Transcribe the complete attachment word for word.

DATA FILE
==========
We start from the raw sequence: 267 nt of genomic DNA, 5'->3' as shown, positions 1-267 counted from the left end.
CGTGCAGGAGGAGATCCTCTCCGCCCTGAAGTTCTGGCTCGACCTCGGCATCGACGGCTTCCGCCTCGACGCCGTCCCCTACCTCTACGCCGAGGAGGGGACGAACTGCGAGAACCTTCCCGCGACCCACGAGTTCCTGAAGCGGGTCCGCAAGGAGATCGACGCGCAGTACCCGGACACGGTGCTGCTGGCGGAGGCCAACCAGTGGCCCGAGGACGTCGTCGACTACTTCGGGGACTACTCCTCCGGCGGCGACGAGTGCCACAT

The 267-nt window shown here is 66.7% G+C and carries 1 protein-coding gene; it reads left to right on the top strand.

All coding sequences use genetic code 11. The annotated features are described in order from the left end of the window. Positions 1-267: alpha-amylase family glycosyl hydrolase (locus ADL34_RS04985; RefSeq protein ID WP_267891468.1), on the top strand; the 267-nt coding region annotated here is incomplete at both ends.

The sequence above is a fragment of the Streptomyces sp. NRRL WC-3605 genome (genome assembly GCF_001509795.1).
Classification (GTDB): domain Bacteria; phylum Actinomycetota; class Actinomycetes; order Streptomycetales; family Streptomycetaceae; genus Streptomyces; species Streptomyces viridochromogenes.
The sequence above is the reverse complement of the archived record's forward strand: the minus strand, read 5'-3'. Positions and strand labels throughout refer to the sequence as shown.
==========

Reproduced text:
We start from the raw sequence: 267 nt of genomic DNA, 5'->3' as shown, positions 1-267 counted from the left end.
CGTGCAGGAGGAGATCCTCTCCGCCCTGAAGTTCTGGCTCGACCTCGGCATCGACGGCTTCCGCCTCGACGCCGTCCCCTACCTCTACGCCGAGGAGGGGACGAACTGCGAGAACCTTCCCGCGACCCACGAGTTCCTGAAGCGGGTCCGCAAGGAGATCGACGCGCAGTACCCGGACACGGTGCTGCTGGCGGAGGCCAACCAGTGGCCCGAGGACGTCGTCGACTACTTCGGGGACTACTCCTCCGGCGGCGACGAGTGCCACAT

The 267-nt window shown here is 66.7% G+C and carries 1 protein-coding gene; it reads left to right on the top strand.

All coding sequences use genetic code 11. The annotated features are described in order from the left end of the window. Positions 1-267: alpha-amylase family glycosyl hydrolase (locus ADL34_RS04985; RefSeq protein ID WP_267891468.1), on the top strand; the 267-nt coding region annotated here is incomplete at both ends.

The sequence above is a fragment of the Streptomyces sp. NRRL WC-3605 genome (genome assembly GCF_001509795.1).
Classification (GTDB): domain Bacteria; phylum Actinomycetota; class Actinomycetes; order Streptomycetales; family Streptomycetaceae; genus Streptomyces; species Streptomyces viridochromogenes.
The sequence above is the reverse complement of the archived record's forward strand: the minus strand, read 5'-3'. Positions and strand labels throughout refer to the sequence as shown.